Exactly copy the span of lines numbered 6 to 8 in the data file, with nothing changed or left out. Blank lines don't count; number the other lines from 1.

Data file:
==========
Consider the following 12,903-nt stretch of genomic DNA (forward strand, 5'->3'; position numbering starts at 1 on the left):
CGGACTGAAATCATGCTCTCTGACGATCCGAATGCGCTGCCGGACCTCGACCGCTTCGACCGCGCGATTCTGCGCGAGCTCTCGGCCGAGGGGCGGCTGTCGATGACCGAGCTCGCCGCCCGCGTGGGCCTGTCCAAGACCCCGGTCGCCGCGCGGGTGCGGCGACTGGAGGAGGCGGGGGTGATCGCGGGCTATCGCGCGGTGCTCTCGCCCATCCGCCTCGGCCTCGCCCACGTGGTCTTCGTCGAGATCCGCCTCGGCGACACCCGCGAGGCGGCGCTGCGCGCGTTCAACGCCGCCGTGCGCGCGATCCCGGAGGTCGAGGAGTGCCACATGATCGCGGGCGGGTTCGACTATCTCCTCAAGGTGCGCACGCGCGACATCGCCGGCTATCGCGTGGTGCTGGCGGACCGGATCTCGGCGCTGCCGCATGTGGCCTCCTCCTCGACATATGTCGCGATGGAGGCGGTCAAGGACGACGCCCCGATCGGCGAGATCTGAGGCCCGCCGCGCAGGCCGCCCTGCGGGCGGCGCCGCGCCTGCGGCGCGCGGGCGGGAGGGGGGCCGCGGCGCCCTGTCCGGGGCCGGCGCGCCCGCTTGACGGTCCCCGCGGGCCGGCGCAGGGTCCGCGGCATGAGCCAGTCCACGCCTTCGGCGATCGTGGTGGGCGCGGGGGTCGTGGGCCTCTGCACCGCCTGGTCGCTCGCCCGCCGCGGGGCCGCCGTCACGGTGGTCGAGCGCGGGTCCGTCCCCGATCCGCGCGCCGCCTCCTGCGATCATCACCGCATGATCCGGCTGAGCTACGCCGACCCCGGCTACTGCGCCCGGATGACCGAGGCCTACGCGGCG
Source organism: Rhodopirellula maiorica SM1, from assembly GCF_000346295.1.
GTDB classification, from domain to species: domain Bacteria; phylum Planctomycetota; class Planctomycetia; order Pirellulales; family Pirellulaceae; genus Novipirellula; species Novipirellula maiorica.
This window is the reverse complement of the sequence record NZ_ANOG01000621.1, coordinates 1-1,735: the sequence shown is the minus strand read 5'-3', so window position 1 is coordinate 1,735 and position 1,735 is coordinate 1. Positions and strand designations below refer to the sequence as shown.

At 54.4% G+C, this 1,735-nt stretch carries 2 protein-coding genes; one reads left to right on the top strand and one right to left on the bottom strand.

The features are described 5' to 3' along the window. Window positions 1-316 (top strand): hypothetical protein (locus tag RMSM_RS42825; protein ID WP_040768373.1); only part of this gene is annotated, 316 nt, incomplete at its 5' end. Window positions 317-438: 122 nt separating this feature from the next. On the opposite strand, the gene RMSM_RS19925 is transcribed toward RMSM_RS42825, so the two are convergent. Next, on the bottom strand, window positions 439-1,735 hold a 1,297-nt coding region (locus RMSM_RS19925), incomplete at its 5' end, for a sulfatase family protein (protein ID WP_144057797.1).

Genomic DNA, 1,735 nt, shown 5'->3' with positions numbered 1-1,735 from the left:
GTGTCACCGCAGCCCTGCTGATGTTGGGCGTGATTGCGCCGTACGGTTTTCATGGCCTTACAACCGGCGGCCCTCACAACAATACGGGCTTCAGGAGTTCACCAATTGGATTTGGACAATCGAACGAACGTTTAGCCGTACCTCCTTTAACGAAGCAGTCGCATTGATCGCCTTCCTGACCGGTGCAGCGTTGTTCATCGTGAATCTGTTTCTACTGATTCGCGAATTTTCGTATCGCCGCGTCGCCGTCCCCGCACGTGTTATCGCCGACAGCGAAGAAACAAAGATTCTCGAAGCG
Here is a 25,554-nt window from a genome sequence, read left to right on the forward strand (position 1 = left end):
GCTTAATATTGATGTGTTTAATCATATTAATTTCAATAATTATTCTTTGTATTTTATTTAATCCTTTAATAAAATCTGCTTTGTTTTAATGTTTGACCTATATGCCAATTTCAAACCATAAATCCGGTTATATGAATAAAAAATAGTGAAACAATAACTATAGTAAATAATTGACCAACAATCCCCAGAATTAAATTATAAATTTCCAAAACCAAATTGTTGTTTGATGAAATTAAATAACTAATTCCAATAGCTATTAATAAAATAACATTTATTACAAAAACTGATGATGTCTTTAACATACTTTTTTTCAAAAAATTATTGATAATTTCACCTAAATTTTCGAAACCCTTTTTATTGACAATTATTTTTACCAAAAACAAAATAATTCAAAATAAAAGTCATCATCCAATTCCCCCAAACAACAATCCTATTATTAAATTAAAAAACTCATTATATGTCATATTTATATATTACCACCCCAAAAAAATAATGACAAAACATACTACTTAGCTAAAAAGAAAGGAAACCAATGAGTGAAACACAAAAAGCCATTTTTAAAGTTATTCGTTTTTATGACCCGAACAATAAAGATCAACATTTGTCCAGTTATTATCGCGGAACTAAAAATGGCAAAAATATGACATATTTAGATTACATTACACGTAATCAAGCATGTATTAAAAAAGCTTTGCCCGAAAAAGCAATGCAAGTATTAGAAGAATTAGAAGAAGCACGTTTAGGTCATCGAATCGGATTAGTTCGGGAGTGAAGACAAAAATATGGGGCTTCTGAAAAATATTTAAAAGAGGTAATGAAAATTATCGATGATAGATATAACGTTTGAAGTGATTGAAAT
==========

At 54.4% G+C, this 1,735-nt stretch carries 2 protein-coding genes; one reads left to right on the top strand and one right to left on the bottom strand.

The features are described 5' to 3' along the window. Window positions 1-316 (top strand): hypothetical protein (locus tag RMSM_RS42825; protein ID WP_040768373.1); only part of this gene is annotated, 316 nt, incomplete at its 5' end. Window positions 317-438: 122 nt separating this feature from the next. On the opposite strand, the gene RMSM_RS19925 is transcribed toward RMSM_RS42825, so the two are convergent. Next, on the bottom strand, window positions 439-1,735 hold a 1,297-nt coding region (locus RMSM_RS19925), incomplete at its 5' end, for a sulfatase family protein (protein ID WP_144057797.1).

Genomic DNA, 1,735 nt, shown 5'->3' with positions numbered 1-1,735 from the left: